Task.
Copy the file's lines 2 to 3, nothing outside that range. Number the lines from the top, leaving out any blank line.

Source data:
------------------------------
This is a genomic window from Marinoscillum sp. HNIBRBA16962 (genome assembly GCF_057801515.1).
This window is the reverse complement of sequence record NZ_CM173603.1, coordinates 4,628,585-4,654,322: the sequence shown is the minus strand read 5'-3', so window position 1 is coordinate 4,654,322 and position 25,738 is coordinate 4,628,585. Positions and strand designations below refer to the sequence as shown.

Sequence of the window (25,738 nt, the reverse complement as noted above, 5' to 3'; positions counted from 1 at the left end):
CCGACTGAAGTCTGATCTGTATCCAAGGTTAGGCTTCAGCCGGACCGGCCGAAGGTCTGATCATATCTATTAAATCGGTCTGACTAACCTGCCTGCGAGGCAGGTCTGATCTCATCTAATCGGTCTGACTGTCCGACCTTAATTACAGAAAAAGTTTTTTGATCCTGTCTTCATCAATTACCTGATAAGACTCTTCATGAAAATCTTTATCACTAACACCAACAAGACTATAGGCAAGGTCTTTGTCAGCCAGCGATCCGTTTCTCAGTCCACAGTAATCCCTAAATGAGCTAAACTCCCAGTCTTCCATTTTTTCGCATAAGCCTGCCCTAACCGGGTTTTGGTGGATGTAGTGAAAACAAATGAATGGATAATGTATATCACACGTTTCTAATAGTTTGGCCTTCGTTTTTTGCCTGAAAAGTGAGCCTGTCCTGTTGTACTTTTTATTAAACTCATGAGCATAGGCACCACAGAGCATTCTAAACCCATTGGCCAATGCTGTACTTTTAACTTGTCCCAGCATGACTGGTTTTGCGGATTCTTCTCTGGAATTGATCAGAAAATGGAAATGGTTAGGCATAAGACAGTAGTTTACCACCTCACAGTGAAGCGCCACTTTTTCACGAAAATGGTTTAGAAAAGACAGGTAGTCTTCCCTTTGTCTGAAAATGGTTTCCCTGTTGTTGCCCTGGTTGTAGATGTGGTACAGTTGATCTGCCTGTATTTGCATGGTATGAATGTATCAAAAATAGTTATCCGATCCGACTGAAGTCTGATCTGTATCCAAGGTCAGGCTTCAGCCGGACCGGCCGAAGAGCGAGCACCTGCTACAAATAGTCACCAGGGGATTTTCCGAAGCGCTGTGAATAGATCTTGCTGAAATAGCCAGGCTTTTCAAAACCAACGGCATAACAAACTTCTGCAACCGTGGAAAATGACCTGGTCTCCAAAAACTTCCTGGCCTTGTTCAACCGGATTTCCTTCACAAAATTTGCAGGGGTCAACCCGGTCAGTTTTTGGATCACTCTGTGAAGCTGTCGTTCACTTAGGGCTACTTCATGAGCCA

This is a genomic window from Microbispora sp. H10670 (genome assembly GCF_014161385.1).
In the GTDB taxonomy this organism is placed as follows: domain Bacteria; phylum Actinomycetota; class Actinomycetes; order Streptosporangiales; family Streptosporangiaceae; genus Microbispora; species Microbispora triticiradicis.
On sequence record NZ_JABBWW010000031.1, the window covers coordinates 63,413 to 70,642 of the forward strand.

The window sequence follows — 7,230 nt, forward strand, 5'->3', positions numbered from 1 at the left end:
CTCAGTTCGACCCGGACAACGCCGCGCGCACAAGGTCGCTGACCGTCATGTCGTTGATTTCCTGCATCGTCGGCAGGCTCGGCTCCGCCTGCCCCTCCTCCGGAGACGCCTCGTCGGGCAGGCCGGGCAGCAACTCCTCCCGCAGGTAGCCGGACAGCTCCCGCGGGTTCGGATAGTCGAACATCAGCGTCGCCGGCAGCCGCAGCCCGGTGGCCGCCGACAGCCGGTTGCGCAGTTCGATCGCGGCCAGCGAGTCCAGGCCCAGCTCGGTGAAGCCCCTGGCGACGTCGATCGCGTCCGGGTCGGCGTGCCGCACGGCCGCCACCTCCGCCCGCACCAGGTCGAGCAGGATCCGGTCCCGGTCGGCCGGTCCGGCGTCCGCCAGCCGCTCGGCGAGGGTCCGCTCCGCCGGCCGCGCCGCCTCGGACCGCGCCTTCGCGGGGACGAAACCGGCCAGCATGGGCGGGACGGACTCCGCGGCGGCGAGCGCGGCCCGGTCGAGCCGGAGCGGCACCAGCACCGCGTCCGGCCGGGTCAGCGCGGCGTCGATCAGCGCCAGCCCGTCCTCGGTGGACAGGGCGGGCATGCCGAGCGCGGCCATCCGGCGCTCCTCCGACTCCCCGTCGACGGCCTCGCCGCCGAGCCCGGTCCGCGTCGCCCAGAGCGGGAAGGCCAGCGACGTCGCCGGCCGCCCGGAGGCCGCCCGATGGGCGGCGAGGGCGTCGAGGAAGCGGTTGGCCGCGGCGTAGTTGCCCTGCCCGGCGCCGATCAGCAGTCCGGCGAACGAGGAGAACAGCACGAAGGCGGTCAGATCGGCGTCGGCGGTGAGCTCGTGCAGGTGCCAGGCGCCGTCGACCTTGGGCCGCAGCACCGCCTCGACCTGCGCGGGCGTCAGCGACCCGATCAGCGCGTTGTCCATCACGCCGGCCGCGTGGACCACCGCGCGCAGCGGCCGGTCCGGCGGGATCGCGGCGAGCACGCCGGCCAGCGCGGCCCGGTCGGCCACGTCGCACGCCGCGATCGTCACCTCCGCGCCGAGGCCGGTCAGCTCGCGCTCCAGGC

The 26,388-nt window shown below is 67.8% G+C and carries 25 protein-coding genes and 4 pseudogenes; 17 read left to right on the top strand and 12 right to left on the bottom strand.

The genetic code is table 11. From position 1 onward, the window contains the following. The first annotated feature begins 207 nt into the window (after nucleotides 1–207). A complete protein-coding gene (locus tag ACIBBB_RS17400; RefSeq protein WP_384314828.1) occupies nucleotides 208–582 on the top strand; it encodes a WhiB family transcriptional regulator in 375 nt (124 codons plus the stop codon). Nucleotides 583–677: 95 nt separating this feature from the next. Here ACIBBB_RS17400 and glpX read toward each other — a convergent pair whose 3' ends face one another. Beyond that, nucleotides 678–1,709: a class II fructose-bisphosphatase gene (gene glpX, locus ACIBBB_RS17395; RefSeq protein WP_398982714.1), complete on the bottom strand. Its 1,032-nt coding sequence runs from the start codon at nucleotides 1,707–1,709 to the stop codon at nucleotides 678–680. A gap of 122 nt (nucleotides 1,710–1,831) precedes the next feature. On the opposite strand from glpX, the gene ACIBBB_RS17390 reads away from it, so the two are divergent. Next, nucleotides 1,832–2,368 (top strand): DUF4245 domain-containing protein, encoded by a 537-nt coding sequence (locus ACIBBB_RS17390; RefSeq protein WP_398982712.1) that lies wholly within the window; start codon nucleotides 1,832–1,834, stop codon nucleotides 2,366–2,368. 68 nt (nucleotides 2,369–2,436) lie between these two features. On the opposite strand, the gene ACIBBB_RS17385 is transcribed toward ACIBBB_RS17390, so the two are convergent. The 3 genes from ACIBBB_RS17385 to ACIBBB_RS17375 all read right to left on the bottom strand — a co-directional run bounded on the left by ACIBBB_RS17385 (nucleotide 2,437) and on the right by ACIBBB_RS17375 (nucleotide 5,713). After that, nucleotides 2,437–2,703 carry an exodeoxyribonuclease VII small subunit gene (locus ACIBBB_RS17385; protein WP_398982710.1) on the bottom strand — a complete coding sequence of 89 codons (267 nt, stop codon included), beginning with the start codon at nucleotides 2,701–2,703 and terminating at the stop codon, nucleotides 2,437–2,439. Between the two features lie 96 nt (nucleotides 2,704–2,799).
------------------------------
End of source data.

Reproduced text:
This window is the reverse complement of sequence record NZ_CM173603.1, coordinates 4,628,585-4,654,322: the sequence shown is the minus strand read 5'-3', so window position 1 is coordinate 4,654,322 and position 25,738 is coordinate 4,628,585. Positions and strand designations below refer to the sequence as shown.

Sequence of the window (25,738 nt, the reverse complement as noted above, 5' to 3'; positions counted from 1 at the left end):